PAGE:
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Steam Cycle Validation for Reusable Medical Devices Part 2

continued from Part 1, Steam Cycle Validation for Reusable Devices


So now that we understand what the FDA is looking for in Cleaning and Steam Cycle validation parameters for reusable kit systems, let’s next discuss the primary issue that arises in trying to meet those expectations.

A major issue when tasked with Cleaning and Steam Cycle validation parameters for reusable kit systems, is of course validating rugged processes at a reasonable cost. There are really two key drivers to sending validation costs into the stratosphere. The first is in having to validate several very different kit systems, the second is trying to provide multiple cleaning and steam sterilization options in your IFU to the hospital.

Let’s deal with the first issue. Some of our clients have come to us with 5 or more kit systems, representing 20+ kits, which were never previously validated or validated appropriately. The immediate expectation is that you will need to do 5 cleaning validations, and 5 steam cycle validations, which is a ton of work, time consuming and costly.

Before running off under the assumption that you must conduct all these validations, you should first look at the variation of the kit systems, focusing primarily on a risk –based assessment of device use, component materials composition  and component complexity, and then secondarily on  quantity of components in a kit, number of levels in the kit, and kit weight. If you begin to sort your kits in this manner, you will find that they are much more alike than their family names make them out to be. By regrouping kits by type rather than family, you are very likely to be able reduce the number of validations you will need to conduct. This is a critical process, and you should work with someone who has experience dealing with these types of validations when both justifying and writing the justifications for the consolidations.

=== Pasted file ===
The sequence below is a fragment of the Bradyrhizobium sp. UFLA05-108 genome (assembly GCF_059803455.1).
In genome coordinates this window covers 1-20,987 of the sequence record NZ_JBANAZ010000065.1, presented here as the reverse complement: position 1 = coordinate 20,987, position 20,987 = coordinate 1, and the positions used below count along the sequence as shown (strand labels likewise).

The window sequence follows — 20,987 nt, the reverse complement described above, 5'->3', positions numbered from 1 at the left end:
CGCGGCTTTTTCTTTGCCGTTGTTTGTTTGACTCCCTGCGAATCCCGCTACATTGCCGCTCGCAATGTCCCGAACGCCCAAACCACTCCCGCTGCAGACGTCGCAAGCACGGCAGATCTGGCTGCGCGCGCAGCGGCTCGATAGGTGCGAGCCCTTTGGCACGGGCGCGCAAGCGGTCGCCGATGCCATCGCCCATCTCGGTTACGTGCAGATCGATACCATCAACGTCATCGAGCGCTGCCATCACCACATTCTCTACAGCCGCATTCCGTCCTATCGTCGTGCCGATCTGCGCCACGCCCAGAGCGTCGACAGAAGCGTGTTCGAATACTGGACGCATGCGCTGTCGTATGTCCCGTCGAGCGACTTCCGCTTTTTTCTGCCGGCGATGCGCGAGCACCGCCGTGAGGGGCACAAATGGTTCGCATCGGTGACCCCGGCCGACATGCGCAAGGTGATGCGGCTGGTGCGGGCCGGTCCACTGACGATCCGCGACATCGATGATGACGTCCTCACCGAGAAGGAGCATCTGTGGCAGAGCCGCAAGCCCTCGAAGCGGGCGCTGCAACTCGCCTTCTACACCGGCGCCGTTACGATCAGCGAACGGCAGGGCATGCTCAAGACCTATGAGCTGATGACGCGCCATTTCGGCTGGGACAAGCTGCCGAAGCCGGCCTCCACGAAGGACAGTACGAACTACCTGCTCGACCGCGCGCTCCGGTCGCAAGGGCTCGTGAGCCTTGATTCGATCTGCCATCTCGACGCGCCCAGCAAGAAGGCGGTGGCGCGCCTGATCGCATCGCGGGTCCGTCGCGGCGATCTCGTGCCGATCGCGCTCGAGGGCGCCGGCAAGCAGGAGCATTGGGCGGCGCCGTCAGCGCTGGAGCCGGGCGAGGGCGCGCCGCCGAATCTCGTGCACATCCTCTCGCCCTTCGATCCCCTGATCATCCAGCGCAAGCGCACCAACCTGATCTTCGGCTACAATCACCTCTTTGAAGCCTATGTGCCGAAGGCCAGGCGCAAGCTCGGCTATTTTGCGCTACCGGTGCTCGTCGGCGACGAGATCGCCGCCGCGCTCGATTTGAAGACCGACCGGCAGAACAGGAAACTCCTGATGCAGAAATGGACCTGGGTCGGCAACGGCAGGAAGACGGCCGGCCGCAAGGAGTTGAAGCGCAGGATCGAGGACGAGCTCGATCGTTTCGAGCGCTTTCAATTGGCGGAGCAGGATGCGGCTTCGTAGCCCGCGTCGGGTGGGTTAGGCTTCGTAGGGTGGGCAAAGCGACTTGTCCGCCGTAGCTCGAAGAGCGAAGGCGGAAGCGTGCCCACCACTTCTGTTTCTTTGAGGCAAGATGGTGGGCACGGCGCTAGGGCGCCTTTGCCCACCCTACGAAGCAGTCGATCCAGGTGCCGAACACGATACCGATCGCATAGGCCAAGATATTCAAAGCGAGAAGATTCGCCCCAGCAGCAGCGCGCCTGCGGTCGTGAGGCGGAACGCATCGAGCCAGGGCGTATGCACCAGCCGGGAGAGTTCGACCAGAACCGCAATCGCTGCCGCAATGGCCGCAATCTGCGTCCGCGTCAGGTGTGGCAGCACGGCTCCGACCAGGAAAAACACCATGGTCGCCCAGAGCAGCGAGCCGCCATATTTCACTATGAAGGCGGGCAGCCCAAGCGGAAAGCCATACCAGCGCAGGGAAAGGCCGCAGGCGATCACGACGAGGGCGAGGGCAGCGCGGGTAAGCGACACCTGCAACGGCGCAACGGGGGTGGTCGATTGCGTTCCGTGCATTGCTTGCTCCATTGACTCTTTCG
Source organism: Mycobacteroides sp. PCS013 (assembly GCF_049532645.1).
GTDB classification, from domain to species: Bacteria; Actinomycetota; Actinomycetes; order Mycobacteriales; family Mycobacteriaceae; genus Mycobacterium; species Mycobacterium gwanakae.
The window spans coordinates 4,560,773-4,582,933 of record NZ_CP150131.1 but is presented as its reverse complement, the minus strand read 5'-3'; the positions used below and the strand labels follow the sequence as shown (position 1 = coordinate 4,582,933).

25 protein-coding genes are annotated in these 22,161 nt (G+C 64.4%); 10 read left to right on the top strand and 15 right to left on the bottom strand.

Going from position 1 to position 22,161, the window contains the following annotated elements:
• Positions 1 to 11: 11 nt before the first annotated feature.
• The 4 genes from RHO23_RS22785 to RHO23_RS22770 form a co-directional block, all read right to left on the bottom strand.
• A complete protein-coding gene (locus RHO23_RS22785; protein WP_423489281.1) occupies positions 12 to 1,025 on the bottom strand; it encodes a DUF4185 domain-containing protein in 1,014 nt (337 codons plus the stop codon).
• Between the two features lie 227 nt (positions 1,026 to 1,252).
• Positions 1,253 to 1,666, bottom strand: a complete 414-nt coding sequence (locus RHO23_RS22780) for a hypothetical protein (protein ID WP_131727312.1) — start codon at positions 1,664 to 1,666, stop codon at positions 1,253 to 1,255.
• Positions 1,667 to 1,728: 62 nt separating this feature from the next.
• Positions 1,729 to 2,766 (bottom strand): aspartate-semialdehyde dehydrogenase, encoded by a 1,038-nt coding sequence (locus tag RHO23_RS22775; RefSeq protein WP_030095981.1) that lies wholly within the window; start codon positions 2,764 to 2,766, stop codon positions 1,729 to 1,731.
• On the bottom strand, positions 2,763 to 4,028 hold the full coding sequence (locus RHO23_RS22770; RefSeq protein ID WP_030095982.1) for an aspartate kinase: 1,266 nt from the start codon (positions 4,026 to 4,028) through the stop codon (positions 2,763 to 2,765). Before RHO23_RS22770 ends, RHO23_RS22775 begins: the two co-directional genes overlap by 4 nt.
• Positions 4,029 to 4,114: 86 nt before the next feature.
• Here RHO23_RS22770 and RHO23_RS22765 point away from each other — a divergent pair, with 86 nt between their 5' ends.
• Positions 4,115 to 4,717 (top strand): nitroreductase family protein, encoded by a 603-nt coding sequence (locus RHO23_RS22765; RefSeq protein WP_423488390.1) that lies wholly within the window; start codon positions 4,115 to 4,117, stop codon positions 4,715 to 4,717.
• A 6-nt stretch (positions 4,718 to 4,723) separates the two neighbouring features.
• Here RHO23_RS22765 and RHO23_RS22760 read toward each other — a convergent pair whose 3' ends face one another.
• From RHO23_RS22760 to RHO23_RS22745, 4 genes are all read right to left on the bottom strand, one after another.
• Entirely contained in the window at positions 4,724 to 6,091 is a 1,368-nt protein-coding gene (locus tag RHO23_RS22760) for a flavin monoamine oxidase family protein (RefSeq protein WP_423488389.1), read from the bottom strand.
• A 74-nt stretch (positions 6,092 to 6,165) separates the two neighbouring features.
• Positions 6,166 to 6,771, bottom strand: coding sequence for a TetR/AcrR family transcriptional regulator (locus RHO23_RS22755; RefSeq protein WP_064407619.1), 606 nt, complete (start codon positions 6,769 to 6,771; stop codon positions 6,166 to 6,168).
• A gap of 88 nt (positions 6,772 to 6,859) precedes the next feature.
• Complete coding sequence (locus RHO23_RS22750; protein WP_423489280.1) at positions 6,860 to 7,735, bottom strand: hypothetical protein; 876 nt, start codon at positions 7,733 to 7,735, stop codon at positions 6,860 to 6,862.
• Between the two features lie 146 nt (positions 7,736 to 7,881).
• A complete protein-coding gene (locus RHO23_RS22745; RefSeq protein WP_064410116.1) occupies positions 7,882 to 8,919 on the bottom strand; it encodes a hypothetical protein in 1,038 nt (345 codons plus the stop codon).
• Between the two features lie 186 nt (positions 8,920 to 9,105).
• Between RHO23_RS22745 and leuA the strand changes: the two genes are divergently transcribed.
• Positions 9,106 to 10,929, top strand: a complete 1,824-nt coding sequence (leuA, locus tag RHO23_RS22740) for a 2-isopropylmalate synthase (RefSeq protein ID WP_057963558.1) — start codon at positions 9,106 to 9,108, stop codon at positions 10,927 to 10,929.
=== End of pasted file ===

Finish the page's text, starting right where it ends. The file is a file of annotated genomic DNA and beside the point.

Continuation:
The second issue is less complex from a regulatory perspective, but much more complex from a sales and marketing perspective. The simple issue is that hospitals, doctor’s offices, and surgery centers all prefer to run standard autoclave cycles and standard automatic washing cycles. If your IFU lists the cycle that hospital considers standard, it is easier for them to incorporate your kits into their normal process. The reason this is an issue is that for every parameter listed in an IFU, a validation needs to be done to prove those parameters.

There are 3 key points that you need to know before tackling this discussion with your sales or marketing folks.

  • What autoclave parameters does FDA consider standard?
  • How hard is it for a hospital to change parameters on their equipment?
  • What types of automatic washing are available at hospitals?

We’ll tackle those next week…….


For any additional questions or to discuss your validation needs please fill out the form below and someone from LSO will immediately get back to you, or give us a call at 714-672-1090

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